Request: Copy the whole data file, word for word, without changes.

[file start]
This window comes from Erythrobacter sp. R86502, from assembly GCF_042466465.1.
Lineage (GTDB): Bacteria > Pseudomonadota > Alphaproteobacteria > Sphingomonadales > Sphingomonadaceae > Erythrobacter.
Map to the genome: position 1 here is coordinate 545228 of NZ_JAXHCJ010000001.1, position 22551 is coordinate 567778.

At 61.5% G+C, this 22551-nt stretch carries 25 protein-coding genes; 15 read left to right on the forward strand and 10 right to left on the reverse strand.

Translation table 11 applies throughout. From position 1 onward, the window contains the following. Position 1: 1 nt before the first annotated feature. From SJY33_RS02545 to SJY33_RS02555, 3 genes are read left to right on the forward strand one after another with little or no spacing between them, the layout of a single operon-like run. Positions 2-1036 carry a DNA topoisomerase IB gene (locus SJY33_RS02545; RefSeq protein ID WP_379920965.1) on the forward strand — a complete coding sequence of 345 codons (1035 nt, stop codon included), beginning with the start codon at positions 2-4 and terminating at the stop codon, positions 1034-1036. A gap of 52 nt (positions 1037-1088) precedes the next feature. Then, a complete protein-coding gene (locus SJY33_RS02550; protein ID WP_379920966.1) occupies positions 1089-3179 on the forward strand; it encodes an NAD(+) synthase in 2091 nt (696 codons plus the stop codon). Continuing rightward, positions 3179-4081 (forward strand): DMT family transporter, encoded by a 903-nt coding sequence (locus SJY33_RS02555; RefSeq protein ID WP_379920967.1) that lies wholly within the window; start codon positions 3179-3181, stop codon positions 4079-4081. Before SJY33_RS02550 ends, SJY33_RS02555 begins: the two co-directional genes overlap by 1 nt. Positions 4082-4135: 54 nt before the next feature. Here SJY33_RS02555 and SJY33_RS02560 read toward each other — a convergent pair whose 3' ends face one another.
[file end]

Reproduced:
This window comes from Erythrobacter sp. R86502, from assembly GCF_042466465.1.
Lineage (GTDB): Bacteria > Pseudomonadota > Alphaproteobacteria > Sphingomonadales > Sphingomonadaceae > Erythrobacter.
Map to the genome: position 1 here is coordinate 545228 of NZ_JAXHCJ010000001.1, position 22551 is coordinate 567778.

At 61.5% G+C, this 22551-nt stretch carries 25 protein-coding genes; 15 read left to right on the forward strand and 10 right to left on the reverse strand.

Translation table 11 applies throughout. From position 1 onward, the window contains the following. Position 1: 1 nt before the first annotated feature. From SJY33_RS02545 to SJY33_RS02555, 3 genes are read left to right on the forward strand one after another with little or no spacing between them, the layout of a single operon-like run. Positions 2-1036 carry a DNA topoisomerase IB gene (locus SJY33_RS02545; RefSeq protein ID WP_379920965.1) on the forward strand — a complete coding sequence of 345 codons (1035 nt, stop codon included), beginning with the start codon at positions 2-4 and terminating at the stop codon, positions 1034-1036. A gap of 52 nt (positions 1037-1088) precedes the next feature. Then, a complete protein-coding gene (locus SJY33_RS02550; protein ID WP_379920966.1) occupies positions 1089-3179 on the forward strand; it encodes an NAD(+) synthase in 2091 nt (696 codons plus the stop codon). Continuing rightward, positions 3179-4081 (forward strand): DMT family transporter, encoded by a 903-nt coding sequence (locus SJY33_RS02555; RefSeq protein ID WP_379920967.1) that lies wholly within the window; start codon positions 3179-3181, stop codon positions 4079-4081. Before SJY33_RS02550 ends, SJY33_RS02555 begins: the two co-directional genes overlap by 1 nt. Positions 4082-4135: 54 nt before the next feature. Here SJY33_RS02555 and SJY33_RS02560 read toward each other — a convergent pair whose 3' ends face one another.